I believe that my fear of Phoebe feeling the abandonment I once knew was clouding my judgment and making me overcompensate. I can be present with her when she cries. If she is upset, I can pick her up and cuddle her. But I don’t need to suffocate her with my presence every time she’s tired and cranky. I can make my presence known and take a step back to allow her the opportunity to learn how to fall asleep without crying. Within the context of my love and protection, I want to give my little girl the chance to grow and mature. Even if that means a little crying along the way.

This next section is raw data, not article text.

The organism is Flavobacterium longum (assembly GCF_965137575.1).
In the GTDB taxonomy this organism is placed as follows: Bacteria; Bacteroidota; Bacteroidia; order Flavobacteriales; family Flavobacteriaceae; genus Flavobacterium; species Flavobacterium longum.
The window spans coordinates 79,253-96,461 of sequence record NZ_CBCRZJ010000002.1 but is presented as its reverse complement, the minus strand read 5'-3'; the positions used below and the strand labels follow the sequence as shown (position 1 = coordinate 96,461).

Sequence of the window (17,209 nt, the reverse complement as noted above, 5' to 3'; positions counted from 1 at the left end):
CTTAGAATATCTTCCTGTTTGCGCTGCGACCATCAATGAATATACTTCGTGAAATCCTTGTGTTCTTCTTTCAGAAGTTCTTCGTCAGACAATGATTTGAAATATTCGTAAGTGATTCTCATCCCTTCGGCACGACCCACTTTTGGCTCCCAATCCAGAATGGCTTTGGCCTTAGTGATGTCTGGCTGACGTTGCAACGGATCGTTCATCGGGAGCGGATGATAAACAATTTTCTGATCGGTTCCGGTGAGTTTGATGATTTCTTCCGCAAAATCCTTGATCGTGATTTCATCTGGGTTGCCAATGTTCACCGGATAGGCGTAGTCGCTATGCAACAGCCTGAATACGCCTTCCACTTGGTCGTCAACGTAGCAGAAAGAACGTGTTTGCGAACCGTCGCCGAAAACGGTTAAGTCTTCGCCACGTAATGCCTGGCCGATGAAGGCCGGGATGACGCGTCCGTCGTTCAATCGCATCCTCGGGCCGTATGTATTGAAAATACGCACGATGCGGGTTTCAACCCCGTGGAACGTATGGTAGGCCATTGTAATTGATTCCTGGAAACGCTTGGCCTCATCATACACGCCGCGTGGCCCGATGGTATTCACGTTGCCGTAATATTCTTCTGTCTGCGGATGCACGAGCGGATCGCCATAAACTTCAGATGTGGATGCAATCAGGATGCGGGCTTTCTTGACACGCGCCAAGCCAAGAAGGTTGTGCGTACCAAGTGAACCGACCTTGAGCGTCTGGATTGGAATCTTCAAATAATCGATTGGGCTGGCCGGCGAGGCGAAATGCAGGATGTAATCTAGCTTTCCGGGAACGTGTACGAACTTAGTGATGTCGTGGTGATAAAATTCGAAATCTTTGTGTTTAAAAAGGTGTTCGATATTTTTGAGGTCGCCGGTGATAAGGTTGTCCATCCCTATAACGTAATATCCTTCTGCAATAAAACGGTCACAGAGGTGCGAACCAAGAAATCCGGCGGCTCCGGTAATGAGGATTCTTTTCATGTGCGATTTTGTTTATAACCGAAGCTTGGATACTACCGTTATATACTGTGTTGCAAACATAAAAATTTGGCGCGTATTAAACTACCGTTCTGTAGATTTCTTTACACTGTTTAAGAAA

We’ve been doing a modified version of Corrie’s scheduling for a little over a week now. Either I or Mr. Wetzel is present in the room with Phoebe when she falls asleep. And the crying is getting better all the time. This last nap, for instance, she simply whimpered for two minutes off and on, then stared at a picture of a skunk till she dozed off. Sometimes she cries longer, and I pick her up. Sometimes she cries harder, and I know something is genuinely wrong. And sometimes I can tell it’s just a tired cry, and she gets herself to sleep.
(I know it would be customary to add a picture of Phoebe crying to this post, but I don’t take pictures of her crying. Not for any particular reason. I just don’t find crying moments to be “picture worthy” I guess. There is only 1 picture of her crying in my phone, and I used it on the last post.)